Diversifying your portfolio
Iwas looking at the returns of the main local indices since the end of the financial crisis in March 2009 (in hindsight we can exactly pinpoint the end, at the time we had no idea it was f inally all over). This got me thinking about a number of issues, but firstly the stats (all excluding dividends paid).
The Top40 has done around 180% as has the MidCap Index, while the Resi10 is the laggard – up only 5% over the period. The Indi25 is the clear winner, gaining some 360%, with the Fini15 up around 255%.
Aside from the Resi10, they’re all decent returns but many would look at these stats and wish they’d bought the Indi25 and nothing else. While the Indi25 has been the clear winner, the real question is what would have made you buy this index back in 2009. Ignoring hindsight bias, this question perhaps poses more of a problem. Let’s say you had bought the Indi25 back in March 2009, you have to attempt to f igure out when to sell the index and move i nto t he next winning i ndex. The reality is that there is no way the Indi25 will always be t he winning index.
The point here is that the best longterm portfolio needs to be a diversified one. So in 2009 it would have included some Indi25 stocks, as well as the other middling stocks and – dare I say – even some Resi10 stocks (the argument could be made, as I often have, that Resi10 stocks are never really long-term ‘ buy and hold’ stocks).
A diverse portfolio would have essentially returned the Top40 return of around 180% for the period, around 23% a year compounded and well ahead of inf lation, thus creating real wealth. Some t weaks (such as going l ight on Resi10 stocks) would have done even better.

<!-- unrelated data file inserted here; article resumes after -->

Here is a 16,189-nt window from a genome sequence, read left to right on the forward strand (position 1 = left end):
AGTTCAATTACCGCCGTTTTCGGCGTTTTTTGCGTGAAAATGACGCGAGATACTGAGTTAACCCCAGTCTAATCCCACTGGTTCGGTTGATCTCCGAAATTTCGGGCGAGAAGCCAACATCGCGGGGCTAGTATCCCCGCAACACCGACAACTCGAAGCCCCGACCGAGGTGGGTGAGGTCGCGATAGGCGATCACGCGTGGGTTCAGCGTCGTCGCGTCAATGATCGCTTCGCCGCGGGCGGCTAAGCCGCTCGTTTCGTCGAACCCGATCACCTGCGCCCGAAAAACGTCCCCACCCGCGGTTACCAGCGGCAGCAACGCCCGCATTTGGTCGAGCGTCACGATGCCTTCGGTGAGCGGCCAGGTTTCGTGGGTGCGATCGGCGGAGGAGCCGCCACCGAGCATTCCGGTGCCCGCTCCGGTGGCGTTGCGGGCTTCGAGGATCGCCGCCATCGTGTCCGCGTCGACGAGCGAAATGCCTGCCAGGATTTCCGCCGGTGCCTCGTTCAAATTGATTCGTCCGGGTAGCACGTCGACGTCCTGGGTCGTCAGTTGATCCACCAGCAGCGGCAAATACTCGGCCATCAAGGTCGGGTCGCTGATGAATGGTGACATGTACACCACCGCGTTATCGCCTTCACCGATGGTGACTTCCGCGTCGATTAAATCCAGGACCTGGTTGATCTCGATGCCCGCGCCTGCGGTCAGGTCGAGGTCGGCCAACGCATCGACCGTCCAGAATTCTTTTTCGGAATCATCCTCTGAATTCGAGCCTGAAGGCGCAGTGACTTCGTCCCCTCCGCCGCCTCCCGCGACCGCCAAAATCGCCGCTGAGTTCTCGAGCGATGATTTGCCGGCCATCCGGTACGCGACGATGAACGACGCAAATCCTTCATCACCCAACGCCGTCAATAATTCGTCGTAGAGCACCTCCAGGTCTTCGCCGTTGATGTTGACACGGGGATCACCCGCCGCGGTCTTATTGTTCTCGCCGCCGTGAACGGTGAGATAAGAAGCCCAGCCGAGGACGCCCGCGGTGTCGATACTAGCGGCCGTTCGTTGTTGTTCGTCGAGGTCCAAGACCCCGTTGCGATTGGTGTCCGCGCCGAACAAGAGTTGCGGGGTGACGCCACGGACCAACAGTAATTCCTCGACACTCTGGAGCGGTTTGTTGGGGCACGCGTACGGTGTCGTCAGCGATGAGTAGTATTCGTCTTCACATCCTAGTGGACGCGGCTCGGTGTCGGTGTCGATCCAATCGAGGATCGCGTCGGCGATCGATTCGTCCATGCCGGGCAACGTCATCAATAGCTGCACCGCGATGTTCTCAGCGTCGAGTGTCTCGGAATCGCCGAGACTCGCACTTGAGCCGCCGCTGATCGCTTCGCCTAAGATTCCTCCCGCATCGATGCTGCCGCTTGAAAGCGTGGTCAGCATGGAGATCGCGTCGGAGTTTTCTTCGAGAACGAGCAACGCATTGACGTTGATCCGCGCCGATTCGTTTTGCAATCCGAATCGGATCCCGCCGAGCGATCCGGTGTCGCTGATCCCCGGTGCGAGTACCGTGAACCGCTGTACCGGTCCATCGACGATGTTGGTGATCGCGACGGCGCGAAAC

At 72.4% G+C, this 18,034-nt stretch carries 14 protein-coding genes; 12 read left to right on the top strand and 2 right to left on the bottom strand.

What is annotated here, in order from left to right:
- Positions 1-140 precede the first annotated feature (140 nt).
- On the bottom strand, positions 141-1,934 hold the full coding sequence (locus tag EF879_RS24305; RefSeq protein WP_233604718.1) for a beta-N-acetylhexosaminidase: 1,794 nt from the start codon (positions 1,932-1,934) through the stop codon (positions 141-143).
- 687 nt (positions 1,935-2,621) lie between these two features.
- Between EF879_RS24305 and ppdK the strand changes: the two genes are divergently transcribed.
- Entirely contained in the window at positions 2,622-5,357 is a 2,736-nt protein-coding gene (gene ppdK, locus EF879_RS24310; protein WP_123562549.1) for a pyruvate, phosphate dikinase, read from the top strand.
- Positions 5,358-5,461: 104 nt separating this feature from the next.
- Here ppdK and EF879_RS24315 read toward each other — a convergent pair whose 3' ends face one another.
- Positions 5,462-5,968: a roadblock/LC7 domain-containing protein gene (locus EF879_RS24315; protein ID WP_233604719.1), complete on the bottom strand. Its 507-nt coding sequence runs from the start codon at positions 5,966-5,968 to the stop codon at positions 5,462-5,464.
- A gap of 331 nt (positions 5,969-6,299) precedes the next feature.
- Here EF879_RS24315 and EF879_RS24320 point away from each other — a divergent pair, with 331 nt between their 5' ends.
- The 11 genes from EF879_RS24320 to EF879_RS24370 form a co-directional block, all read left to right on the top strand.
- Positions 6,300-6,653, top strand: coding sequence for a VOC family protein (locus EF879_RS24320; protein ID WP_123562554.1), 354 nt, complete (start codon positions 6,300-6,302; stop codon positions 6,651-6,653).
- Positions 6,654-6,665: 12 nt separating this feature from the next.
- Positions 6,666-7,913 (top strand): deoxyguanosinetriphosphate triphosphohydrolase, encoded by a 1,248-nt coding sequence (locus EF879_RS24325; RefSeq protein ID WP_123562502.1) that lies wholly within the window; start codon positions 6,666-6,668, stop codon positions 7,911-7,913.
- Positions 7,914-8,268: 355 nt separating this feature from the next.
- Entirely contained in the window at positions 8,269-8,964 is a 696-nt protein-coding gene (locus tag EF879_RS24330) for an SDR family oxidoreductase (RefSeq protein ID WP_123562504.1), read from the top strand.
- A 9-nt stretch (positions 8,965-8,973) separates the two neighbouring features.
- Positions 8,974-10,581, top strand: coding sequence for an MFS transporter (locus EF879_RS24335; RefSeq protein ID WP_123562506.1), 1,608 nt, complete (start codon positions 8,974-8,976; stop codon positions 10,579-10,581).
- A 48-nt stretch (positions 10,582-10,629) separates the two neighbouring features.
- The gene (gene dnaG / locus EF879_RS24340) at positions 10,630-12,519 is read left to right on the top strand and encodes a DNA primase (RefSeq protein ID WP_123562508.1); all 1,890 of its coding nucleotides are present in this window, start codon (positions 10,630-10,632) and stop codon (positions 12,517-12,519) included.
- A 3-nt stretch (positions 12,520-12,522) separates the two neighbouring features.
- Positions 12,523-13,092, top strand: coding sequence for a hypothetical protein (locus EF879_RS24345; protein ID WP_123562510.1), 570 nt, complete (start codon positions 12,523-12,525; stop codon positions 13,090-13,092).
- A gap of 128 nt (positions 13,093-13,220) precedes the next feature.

The beauty of the Top40 is that it is designed to kick out losing stocks whose prices are falling, while adding the new winning stocks that are seeing share price gains. So the Top40 from 2009 looks ver y different f rom t he 2015 Top40 index.
In 2009, the Top40 index included 13 resource stocks while today it includes only si x – the replacement stocks have pret t y much a l l been industrials. As the industrials start to lose their way going forward (as will certainly happen, although when is uncertain), they will start to drop out of the Top40 and be replaced with the new winning stocks.
This self-correcting nature of the Top40 index is why I have it as one of the core exchange-traded funds (ETFs) in my portfolio, but I personally much prefer the equal weighted Top40 ETF – BBET40*.
I wil l build on t his core ETF portfolio by adding the awesome stocks that I consider to be the signif icant winners over time. This is my attempt at outperforming the generic Top40 – t his is where we have to be ver y careful about which we include. These individual stocks have mostly been industrial stocks with a few f inancial and small- or mid-cap stocks – resource stocks are not core long-term stocks due to their cyclical nature.
We could make it even simpler by using some i ndex ETFs i nstead of i ndividual stocks around t he core, adding property ETFs or any of the other three (Indi25, Fini15 or MidCap ETFs).
With t hese i ndividual stocks or ETFs that we add around the Top40 core, we increase risk, are subject to being wrong and can be hit by bad timing, so we should do so carefully and with at least 50% of our portfolio in ETFs.
Industrial stocks are likely to drop out of the Top40 and be replaced by other winning stocks.